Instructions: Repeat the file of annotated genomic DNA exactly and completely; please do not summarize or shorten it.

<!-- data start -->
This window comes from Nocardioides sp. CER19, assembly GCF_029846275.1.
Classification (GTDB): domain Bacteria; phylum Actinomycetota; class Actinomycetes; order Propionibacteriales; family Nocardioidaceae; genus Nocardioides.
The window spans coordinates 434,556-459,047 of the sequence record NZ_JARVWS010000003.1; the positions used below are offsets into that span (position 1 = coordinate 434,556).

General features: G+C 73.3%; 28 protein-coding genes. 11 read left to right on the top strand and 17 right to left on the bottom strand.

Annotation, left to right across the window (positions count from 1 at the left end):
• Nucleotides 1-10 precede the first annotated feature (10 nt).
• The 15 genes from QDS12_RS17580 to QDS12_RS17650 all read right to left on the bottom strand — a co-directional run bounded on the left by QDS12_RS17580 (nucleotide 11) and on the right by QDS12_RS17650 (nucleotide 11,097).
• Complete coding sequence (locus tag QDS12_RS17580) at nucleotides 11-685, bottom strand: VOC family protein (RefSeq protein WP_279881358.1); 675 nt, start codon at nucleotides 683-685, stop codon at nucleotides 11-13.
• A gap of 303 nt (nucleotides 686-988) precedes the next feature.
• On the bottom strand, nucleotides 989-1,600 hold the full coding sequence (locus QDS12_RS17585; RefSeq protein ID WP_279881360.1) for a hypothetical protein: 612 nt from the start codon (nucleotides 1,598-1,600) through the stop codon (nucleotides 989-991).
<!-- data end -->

This window comes from Nocardioides sp. CER19, assembly GCF_029846275.1.
Classification (GTDB): domain Bacteria; phylum Actinomycetota; class Actinomycetes; order Propionibacteriales; family Nocardioidaceae; genus Nocardioides.
The window spans coordinates 434,556-459,047 of the sequence record NZ_JARVWS010000003.1; the positions used below are offsets into that span (position 1 = coordinate 434,556).

General features: G+C 73.3%; 28 protein-coding genes. 11 read left to right on the top strand and 17 right to left on the bottom strand.

Annotation, left to right across the window (positions count from 1 at the left end):
• Nucleotides 1-10 precede the first annotated feature (10 nt).
• The 15 genes from QDS12_RS17580 to QDS12_RS17650 all read right to left on the bottom strand — a co-directional run bounded on the left by QDS12_RS17580 (nucleotide 11) and on the right by QDS12_RS17650 (nucleotide 11,097).
• Complete coding sequence (locus tag QDS12_RS17580) at nucleotides 11-685, bottom strand: VOC family protein (RefSeq protein WP_279881358.1); 675 nt, start codon at nucleotides 683-685, stop codon at nucleotides 11-13.
• A gap of 303 nt (nucleotides 686-988) precedes the next feature.
• On the bottom strand, nucleotides 989-1,600 hold the full coding sequence (locus QDS12_RS17585; RefSeq protein ID WP_279881360.1) for a hypothetical protein: 612 nt from the start codon (nucleotides 1,598-1,600) through the stop codon (nucleotides 989-991).